See also the Heisenberg Project “Grotius Census Bibliography” (Mark Somos)
Studies in the History of International Law (Brill) seit 2016.
Studien zur Geschichte des Völkerrechts (Nomos) seit 2015.
Studying the history of international law can help better to understand the character of that particular legal order, its promise and its limits. We seem to live right now in a period of fundamental change of international relations, a process instigated by the collapse of the Soviet Union and the communist bloc of states, and the end of the Cold War. If the history of international law since the sixteenth century has been characterised by a global expansion of Western ideas, and with it of Western domination, many signs today suggest that this history is drawing to a close. To know, in this situation, a bit of the law of nations of the past can help to see the larger picture, and incite informed curiosity about how the history of international law will continue.
Almost all scholarship on international law has political implications. Research on the history of international law is specifically ‘risk-prone’. And because the interpretation of historical events potentially has the power to shape international relations, the fight over master narratives is especially fierce, among governments, in different academic camps, and between governments and academics.
Because erudition is inextricably bound up with our sense of justice, each and every legal scholar walks somewhere in between the unattainable ideal of ‘scholarly neutrality’ on the one side, and partisan politics on the other side. While it may be a matter of personal inclination to err more to the one or the other, the choice cannot deny the responsibility of those investigating the history of international law. The book under preparation brings together contributions by authors from different legal systems and backgrounds addressing a variety of topics against this backdrop.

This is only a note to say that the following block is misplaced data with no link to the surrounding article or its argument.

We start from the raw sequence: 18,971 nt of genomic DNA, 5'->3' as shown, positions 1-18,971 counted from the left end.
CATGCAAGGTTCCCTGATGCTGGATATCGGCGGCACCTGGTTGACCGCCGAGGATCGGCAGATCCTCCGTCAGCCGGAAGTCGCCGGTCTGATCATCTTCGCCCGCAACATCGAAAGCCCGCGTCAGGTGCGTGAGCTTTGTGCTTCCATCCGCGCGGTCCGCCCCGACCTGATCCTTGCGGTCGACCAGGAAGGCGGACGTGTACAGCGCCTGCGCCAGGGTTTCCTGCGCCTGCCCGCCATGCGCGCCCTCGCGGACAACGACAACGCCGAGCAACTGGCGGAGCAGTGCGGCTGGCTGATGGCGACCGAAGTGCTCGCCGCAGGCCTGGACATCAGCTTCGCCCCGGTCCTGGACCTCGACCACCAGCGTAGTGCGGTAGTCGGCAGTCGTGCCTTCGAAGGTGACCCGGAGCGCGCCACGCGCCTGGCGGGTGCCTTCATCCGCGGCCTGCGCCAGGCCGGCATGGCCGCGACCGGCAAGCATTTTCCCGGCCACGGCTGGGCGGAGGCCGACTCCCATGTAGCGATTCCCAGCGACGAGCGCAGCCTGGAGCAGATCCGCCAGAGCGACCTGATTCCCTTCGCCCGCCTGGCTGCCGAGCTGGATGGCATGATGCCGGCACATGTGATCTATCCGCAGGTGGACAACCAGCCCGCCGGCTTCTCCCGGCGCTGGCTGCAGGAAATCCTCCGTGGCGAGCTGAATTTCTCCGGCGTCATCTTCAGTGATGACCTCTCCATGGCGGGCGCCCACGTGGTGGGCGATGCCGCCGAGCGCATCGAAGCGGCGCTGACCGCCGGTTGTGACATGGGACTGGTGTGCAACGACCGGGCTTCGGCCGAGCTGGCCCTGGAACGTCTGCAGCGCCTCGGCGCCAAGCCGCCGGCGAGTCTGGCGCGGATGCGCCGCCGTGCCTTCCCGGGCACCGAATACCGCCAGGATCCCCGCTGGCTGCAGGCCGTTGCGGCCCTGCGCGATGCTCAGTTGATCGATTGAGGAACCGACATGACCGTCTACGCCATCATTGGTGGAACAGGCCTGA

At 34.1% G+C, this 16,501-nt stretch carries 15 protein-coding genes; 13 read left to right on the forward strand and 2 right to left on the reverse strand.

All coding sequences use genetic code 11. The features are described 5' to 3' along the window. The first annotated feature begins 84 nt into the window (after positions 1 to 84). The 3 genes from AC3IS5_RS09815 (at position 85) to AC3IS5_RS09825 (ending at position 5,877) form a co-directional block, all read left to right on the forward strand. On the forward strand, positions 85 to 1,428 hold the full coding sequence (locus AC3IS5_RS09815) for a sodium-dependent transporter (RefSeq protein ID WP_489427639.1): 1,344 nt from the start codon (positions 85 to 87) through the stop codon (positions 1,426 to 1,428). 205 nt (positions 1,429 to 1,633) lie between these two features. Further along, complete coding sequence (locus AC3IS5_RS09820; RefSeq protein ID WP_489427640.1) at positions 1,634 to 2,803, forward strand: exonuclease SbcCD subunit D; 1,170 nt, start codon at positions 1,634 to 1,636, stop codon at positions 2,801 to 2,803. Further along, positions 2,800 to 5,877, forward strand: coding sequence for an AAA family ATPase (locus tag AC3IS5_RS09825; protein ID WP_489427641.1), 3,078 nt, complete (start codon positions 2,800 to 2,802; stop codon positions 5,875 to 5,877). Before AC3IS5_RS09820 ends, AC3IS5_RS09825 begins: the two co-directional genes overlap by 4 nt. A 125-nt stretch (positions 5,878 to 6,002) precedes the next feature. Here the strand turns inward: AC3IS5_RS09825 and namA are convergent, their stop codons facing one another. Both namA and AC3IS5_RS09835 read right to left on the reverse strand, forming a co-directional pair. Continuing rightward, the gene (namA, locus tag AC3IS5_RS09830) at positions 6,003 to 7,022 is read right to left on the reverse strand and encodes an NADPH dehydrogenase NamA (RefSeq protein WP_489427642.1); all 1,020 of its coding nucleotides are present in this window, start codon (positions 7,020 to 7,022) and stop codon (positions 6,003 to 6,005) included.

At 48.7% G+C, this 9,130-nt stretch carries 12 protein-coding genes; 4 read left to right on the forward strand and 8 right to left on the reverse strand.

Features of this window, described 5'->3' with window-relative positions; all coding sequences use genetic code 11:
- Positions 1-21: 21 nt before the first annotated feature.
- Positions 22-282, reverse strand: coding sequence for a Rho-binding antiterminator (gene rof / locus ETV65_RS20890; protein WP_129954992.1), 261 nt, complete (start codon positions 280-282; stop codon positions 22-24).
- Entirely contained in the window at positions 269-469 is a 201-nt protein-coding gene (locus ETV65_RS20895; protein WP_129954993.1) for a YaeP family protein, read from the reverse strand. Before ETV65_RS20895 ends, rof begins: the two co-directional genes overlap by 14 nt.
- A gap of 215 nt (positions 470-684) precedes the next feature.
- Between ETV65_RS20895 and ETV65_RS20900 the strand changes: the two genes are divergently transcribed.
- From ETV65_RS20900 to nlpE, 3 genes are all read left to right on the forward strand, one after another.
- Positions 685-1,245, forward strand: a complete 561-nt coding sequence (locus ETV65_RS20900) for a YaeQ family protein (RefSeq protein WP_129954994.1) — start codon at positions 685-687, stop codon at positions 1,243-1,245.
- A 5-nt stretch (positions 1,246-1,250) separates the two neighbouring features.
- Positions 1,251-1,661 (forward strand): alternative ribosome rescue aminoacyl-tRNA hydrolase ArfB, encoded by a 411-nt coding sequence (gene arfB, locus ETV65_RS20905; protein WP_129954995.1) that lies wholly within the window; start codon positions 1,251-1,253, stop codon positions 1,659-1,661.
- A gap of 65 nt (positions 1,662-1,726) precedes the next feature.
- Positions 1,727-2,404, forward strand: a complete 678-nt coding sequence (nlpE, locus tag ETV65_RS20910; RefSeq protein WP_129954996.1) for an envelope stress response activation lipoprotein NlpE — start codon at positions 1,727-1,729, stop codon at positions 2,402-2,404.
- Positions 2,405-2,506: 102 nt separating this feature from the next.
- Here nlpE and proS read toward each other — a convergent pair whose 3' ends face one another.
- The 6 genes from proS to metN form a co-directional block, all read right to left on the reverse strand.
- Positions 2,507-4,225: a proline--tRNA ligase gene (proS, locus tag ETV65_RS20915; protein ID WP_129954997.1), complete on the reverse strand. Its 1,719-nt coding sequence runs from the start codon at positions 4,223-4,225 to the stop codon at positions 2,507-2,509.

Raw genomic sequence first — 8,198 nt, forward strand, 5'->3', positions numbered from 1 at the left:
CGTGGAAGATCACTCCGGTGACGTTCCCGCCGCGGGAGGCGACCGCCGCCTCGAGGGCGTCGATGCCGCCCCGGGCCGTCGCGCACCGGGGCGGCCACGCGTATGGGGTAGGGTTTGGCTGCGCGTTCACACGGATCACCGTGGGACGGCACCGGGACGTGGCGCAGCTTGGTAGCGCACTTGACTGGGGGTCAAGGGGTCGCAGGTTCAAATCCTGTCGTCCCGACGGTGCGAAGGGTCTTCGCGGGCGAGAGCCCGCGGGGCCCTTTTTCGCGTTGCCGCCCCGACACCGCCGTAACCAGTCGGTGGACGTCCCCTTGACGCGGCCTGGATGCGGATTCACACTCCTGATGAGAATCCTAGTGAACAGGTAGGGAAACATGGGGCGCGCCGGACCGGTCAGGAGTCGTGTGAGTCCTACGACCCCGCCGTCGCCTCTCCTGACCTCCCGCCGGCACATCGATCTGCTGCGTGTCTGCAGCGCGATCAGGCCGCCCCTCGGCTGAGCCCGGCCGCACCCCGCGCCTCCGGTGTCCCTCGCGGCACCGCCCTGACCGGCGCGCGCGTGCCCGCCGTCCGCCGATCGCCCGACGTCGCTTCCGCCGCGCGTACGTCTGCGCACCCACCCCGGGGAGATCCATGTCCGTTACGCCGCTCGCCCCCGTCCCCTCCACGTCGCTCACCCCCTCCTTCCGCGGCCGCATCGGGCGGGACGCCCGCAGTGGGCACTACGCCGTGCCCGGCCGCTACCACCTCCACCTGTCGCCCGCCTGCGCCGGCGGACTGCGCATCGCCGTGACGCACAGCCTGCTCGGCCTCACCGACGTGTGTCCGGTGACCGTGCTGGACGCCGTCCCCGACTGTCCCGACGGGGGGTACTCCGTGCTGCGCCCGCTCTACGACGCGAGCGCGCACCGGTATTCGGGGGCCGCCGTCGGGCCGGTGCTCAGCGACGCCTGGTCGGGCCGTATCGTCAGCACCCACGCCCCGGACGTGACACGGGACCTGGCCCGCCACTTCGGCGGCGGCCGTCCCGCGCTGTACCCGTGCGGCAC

See also the international conference held at MPIL under the auspices of the Journal of the History of International Law on 16th and 17th February 2019.
Publication: Raphael Schäfer/ Anne Peters (eds): Politics and the Histories of International Law - The Quest for Knowledge and Justice. Brill, Leiden/Boston, 2021, 501 S.
Clio is the muse of history. In the fine arts, she often appears with parchment scroll or book and trumpet. She thus not only represents the craftmanship of the historical discipline but also hints at its political dimensions by spreading the message contained in the books. The painting has further political implications: Artemisia Gentileschi was one of the few accepted female painters in 17th century Baroque in Italy. Her personal life shows how she was subjected to the political convictions of her time.
Both aspects make a detail of Artemisia Gentileschi’s iconic painting of Clio (1632) a fitting illustration for the book.
On the cover: Clio, by Artemisia Gentileschi, oil paint on canvas, dated 1632, property of Fondazione Pisa, displayed at Palazzo Blu, Pisa, Italy.
“The Eurocentric story of international law has proven wrong because it is highly incomplete. Not only does it generally blind out the violence, ruthlessness and arrogance which accompanied the dissemination of Western rules, and the destruction of other legal cultures in which that dissemination resulted. Like most other histories, this history of international law was a history of conquerors and victors, not of the victims. Further, the conventional story ignores too many other experiences and forms of legal relations between autonomous communities developed in the course of history. It even discards such extra-European experiences and forms which were discontinued as a result of domination and colonization by European Powers as irrelevant to a (continuing) history of international law. […]